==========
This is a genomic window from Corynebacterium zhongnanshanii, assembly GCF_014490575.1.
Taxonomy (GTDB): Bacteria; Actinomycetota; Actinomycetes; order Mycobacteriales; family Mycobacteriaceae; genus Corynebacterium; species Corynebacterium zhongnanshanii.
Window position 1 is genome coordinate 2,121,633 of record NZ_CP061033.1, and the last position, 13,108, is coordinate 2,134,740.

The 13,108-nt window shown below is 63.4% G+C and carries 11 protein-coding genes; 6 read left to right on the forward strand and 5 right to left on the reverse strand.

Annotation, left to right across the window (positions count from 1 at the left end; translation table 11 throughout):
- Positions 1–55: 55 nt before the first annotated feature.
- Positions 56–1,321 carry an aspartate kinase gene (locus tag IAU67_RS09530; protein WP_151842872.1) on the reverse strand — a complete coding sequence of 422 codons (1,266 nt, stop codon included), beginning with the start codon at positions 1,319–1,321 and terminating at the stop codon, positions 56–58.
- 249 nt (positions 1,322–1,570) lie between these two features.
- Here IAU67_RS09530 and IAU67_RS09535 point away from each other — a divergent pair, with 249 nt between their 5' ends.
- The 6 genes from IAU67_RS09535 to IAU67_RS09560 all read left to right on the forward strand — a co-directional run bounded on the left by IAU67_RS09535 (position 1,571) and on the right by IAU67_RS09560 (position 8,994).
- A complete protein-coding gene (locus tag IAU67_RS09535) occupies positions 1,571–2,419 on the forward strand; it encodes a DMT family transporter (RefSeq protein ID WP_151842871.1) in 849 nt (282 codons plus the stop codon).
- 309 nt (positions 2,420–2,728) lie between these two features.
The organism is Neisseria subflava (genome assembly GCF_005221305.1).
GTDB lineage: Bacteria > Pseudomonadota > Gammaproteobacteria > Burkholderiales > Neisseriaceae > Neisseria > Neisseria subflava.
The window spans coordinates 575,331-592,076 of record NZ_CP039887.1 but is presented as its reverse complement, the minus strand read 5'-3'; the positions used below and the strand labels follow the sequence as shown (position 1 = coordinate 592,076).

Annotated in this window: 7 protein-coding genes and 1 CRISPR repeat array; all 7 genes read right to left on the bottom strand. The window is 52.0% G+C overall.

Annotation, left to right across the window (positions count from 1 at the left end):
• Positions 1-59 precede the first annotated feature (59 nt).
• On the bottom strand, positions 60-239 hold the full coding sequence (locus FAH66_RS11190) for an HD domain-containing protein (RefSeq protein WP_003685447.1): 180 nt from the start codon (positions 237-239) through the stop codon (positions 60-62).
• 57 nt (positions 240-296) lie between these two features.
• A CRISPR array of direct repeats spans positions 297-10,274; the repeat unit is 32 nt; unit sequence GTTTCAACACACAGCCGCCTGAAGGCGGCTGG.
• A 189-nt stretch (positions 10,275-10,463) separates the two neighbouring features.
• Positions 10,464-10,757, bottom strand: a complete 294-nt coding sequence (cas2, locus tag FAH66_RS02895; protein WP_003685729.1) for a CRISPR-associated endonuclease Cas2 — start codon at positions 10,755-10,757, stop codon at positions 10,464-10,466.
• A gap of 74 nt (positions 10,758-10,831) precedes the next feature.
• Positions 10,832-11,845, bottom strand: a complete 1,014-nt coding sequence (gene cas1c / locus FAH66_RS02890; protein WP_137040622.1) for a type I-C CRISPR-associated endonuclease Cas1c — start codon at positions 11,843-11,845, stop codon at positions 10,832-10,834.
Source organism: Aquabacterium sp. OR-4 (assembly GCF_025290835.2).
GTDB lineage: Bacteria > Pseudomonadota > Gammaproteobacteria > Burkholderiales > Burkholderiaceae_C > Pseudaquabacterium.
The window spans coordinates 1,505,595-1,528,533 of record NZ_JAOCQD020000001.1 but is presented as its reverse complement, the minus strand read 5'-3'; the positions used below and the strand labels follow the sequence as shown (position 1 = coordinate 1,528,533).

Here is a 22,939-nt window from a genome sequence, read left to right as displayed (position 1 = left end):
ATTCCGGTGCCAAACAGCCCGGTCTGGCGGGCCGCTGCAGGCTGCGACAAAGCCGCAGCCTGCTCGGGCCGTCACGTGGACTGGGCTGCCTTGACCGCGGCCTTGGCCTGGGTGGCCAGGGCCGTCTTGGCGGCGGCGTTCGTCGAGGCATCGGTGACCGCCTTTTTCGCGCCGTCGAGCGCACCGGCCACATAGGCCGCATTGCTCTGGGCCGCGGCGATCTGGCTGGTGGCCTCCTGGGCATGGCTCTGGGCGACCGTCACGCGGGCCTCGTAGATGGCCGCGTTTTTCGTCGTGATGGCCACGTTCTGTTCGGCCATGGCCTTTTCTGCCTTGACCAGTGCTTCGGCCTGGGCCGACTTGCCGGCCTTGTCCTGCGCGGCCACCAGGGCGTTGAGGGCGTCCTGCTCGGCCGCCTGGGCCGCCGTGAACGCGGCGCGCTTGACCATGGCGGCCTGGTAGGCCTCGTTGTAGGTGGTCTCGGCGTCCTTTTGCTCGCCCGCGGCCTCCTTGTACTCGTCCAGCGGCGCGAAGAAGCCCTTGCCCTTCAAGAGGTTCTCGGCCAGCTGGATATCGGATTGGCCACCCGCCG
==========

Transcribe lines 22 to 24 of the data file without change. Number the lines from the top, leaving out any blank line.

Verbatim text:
• A 189-nt stretch (positions 10,275-10,463) separates the two neighbouring features.
• Positions 10,464-10,757, bottom strand: a complete 294-nt coding sequence (cas2, locus tag FAH66_RS02895; protein WP_003685729.1) for a CRISPR-associated endonuclease Cas2 — start codon at positions 10,755-10,757, stop codon at positions 10,464-10,466.
• A gap of 74 nt (positions 10,758-10,831) precedes the next feature.